|Maurice Paul Auguste Charles Fabry|
|Born||June 11, 1867|
|Died||December 11, 1945(aged 78)|
|Known for||Fabry–Pérot interferometer|
|Notable awards||Janssen Medal (1916)
Rumford Medal (1918)
Franklin Medal (1921)
Fabry graduated from the École Polytechnique in Paris and received his doctorate from the University of Paris in 1892, for his work on interference fringes, which established him as an authority in the field of optics and spectroscopy. In 1904, he was appointed Professor of Physics at the University of Marseille, where he spent 26 years.
He and Henri Buisson discovered the ozone layer in 1913. In optics, he discovered an explanation for the phenomenon of interference fringes. Together with his colleague Alfred Pérot he invented the Fabry–Pérot interferometer.
In 1921, Fabry was appointed Professor of General Physics at the Sorbonne and the first director of the new Institute of Optics. In 1926 he also became professor at the École Polytechnique. He was the first general director of the Institut d'optique théorique et appliquée and director of "grande école" École supérieure d'optique (SupOptique).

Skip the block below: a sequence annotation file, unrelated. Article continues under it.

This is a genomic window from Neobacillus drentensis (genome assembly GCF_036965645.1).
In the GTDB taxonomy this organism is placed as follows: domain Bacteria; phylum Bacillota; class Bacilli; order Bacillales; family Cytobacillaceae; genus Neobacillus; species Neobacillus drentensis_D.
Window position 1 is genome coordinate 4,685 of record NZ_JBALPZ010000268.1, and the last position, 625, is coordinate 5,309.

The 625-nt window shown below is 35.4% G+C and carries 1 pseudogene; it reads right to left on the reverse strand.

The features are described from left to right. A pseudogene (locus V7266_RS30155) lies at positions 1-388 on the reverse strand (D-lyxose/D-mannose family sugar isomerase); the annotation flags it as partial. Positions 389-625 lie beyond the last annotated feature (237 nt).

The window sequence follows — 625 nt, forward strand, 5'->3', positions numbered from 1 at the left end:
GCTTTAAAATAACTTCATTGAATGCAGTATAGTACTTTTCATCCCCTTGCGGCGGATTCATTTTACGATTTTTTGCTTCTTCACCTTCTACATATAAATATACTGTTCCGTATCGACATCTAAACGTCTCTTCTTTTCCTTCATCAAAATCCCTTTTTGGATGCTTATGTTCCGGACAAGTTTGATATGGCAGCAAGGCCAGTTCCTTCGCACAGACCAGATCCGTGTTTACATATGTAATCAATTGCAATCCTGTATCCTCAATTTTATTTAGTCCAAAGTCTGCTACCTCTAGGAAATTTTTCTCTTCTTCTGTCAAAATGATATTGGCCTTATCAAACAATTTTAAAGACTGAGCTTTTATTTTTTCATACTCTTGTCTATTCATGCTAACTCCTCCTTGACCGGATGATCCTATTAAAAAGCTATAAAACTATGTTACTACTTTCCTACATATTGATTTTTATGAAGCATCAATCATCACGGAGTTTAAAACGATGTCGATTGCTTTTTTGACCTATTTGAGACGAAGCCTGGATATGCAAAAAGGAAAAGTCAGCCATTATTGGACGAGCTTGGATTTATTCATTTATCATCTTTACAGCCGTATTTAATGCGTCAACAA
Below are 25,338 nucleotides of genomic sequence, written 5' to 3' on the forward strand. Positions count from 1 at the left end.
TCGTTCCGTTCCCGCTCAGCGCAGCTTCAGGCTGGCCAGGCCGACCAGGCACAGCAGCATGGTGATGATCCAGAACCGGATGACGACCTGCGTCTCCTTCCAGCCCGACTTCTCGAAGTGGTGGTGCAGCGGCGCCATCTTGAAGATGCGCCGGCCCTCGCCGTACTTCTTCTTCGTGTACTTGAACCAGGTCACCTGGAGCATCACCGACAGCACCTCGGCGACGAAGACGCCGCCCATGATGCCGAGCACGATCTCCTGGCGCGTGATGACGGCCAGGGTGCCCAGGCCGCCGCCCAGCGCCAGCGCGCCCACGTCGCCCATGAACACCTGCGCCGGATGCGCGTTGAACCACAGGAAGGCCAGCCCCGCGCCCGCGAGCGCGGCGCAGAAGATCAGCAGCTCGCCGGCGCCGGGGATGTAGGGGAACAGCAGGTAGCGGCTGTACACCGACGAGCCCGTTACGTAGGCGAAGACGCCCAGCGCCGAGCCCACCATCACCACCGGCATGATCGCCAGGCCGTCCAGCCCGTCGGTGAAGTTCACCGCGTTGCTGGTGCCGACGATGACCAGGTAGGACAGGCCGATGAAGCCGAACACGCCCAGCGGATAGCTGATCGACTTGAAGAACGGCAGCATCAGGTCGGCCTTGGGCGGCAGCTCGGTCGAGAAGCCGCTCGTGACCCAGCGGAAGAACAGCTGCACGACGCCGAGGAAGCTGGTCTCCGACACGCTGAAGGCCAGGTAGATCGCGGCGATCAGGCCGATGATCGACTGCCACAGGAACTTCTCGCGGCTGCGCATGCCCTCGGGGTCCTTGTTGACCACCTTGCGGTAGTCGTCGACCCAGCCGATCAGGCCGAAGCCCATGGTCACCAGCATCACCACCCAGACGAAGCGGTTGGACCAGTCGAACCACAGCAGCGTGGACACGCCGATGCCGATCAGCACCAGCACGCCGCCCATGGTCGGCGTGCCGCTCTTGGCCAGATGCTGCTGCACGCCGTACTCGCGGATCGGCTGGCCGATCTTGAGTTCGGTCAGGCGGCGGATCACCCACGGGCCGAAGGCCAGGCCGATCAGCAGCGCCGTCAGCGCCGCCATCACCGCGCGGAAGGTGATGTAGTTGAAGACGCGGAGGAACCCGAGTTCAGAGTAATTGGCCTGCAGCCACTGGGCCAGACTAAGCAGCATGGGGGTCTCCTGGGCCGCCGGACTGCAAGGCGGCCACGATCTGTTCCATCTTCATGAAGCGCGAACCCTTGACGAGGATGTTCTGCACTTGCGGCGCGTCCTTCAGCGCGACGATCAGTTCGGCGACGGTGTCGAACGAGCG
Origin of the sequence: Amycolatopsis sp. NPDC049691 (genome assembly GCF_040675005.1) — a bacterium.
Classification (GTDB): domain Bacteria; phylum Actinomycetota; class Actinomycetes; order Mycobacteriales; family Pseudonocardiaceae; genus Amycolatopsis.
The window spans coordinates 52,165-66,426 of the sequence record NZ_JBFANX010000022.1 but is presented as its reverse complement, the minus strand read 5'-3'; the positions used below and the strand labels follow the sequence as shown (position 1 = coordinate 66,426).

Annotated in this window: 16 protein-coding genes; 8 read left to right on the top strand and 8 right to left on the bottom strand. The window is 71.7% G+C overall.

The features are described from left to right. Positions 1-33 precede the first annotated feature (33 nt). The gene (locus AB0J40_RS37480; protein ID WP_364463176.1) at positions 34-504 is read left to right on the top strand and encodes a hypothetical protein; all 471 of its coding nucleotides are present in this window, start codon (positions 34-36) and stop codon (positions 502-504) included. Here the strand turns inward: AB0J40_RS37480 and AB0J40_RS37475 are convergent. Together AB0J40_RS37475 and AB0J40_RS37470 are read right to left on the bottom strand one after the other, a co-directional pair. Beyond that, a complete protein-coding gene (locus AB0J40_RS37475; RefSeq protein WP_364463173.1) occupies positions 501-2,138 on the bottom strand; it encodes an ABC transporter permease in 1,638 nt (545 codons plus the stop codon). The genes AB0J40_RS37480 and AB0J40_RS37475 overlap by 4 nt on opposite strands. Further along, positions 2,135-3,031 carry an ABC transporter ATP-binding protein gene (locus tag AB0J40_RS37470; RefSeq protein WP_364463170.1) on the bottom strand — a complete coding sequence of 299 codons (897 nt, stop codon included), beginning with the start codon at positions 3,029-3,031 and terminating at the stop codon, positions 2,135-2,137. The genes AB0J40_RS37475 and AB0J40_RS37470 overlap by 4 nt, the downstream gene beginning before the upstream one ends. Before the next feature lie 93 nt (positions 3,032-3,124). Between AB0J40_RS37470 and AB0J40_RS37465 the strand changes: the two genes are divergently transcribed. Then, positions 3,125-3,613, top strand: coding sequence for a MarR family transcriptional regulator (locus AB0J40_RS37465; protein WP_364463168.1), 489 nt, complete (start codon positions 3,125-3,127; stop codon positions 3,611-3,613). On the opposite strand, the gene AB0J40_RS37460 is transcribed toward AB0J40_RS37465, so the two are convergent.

During his career Fabry published 197 scientific papers, 14 books, and over 100 popular articles. The French Academy of Sciences awarded him the Prix Valz for 1897. For his important scientific achievements he received the Rumford Medal from the Royal Society of London in 1918. In the United States his work was recognized by the Henry Draper Medal from the National Academy of Sciences (1919) and the Franklin Medal from the Franklin Institute (1921). In 1927 he was elected to the French Academy of Sciences.
- Broglie (1947). "Charles Fabry. 1867-1945". Obituary Notices of Fellows of the Royal Society 5 (15): 445. doi:10.1098/rsbm.1947.0010.
- Stratton, F. J. M. (1946). "Prof. Charles Fabry, For.Mem.R.S". Nature 157 (3986): 362. doi:10.1038/157362a0.
- Mulligan, J. F. (1998). "Who were Fabry and Pérot?". American Journal of Physics 66 (9): 797–791. doi:10.1119/1.18960.
- J. M. Vaughan (1989). The Fabry-Perot interferometer: history, theory, practice, and applications. CRC Press. ISBN 978-0-85274-138-2.
- "Séance du 10 janvier". Le Moniteur scientifique du Doctor Quesneville: pp. 223–225. March 1898.
- "Henry Draper Medal". National Academy of Sciences. Retrieved 19 February 2011.
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